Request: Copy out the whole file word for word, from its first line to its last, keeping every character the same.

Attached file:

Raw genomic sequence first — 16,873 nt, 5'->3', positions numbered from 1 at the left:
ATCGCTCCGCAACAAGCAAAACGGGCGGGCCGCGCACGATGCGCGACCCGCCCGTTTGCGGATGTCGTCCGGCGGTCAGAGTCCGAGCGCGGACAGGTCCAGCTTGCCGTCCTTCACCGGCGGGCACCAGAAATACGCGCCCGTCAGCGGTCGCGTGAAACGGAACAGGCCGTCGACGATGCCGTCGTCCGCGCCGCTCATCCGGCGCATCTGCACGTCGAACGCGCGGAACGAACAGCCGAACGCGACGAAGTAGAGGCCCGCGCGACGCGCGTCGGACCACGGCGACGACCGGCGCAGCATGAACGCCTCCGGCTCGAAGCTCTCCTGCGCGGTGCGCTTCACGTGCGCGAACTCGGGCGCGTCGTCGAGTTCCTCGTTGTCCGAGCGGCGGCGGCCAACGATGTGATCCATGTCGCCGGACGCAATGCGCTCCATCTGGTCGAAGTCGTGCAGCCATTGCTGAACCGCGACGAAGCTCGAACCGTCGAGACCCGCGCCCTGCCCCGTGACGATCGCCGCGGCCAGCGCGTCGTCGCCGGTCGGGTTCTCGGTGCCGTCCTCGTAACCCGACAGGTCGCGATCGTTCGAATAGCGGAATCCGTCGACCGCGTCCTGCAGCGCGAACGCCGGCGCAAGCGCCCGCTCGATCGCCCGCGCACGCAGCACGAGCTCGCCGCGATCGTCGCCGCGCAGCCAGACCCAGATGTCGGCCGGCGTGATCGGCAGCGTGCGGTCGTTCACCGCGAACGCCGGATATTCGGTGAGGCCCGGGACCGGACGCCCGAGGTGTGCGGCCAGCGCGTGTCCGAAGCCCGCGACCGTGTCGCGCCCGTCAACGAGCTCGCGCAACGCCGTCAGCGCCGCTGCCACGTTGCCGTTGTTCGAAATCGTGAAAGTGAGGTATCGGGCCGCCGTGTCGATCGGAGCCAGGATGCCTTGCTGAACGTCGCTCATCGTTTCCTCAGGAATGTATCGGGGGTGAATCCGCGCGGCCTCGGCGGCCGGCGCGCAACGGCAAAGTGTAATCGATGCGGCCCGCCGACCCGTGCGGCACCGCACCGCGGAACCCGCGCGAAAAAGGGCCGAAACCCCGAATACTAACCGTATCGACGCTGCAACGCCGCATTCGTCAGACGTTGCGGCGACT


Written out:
Raw genomic sequence first — 16,873 nt, 5'->3', positions numbered from 1 at the left:
ATCGCTCCGCAACAAGCAAAACGGGCGGGCCGCGCACGATGCGCGACCCGCCCGTTTGCGGATGTCGTCCGGCGGTCAGAGTCCGAGCGCGGACAGGTCCAGCTTGCCGTCCTTCACCGGCGGGCACCAGAAATACGCGCCCGTCAGCGGTCGCGTGAAACGGAACAGGCCGTCGACGATGCCGTCGTCCGCGCCGCTCATCCGGCGCATCTGCACGTCGAACGCGCGGAACGAACAGCCGAACGCGACGAAGTAGAGGCCCGCGCGACGCGCGTCGGACCACGGCGACGACCGGCGCAGCATGAACGCCTCCGGCTCGAAGCTCTCCTGCGCGGTGCGCTTCACGTGCGCGAACTCGGGCGCGTCGTCGAGTTCCTCGTTGTCCGAGCGGCGGCGGCCAACGATGTGATCCATGTCGCCGGACGCAATGCGCTCCATCTGGTCGAAGTCGTGCAGCCATTGCTGAACCGCGACGAAGCTCGAACCGTCGAGACCCGCGCCCTGCCCCGTGACGATCGCCGCGGCCAGCGCGTCGTCGCCGGTCGGGTTCTCGGTGCCGTCCTCGTAACCCGACAGGTCGCGATCGTTCGAATAGCGGAATCCGTCGACCGCGTCCTGCAGCGCGAACGCCGGCGCAAGCGCCCGCTCGATCGCCCGCGCACGCAGCACGAGCTCGCCGCGATCGTCGCCGCGCAGCCAGACCCAGATGTCGGCCGGCGTGATCGGCAGCGTGCGGTCGTTCACCGCGAACGCCGGATATTCGGTGAGGCCCGGGACCGGACGCCCGAGGTGTGCGGCCAGCGCGTGTCCGAAGCCCGCGACCGTGTCGCGCCCGTCAACGAGCTCGCGCAACGCCGTCAGCGCCGCTGCCACGTTGCCGTTGTTCGAAATCGTGAAAGTGAGGTATCGGGCCGCCGTGTCGATCGGAGCCAGGATGCCTTGCTGAACGTCGCTCATCGTTTCCTCAGGAATGTATCGGGGGTGAATCCGCGCGGCCTCGGCGGCCGGCGCGCAACGGCAAAGTGTAATCGATGCGGCCCGCCGACCCGTGCGGCACCGCACCGCGGAACCCGCGCGAAAAAGGGCCGAAACCCCGAATACTAACCGTATCGACGCTGCAACGCCGCATTCGTCAGACGTTGCGGCGACT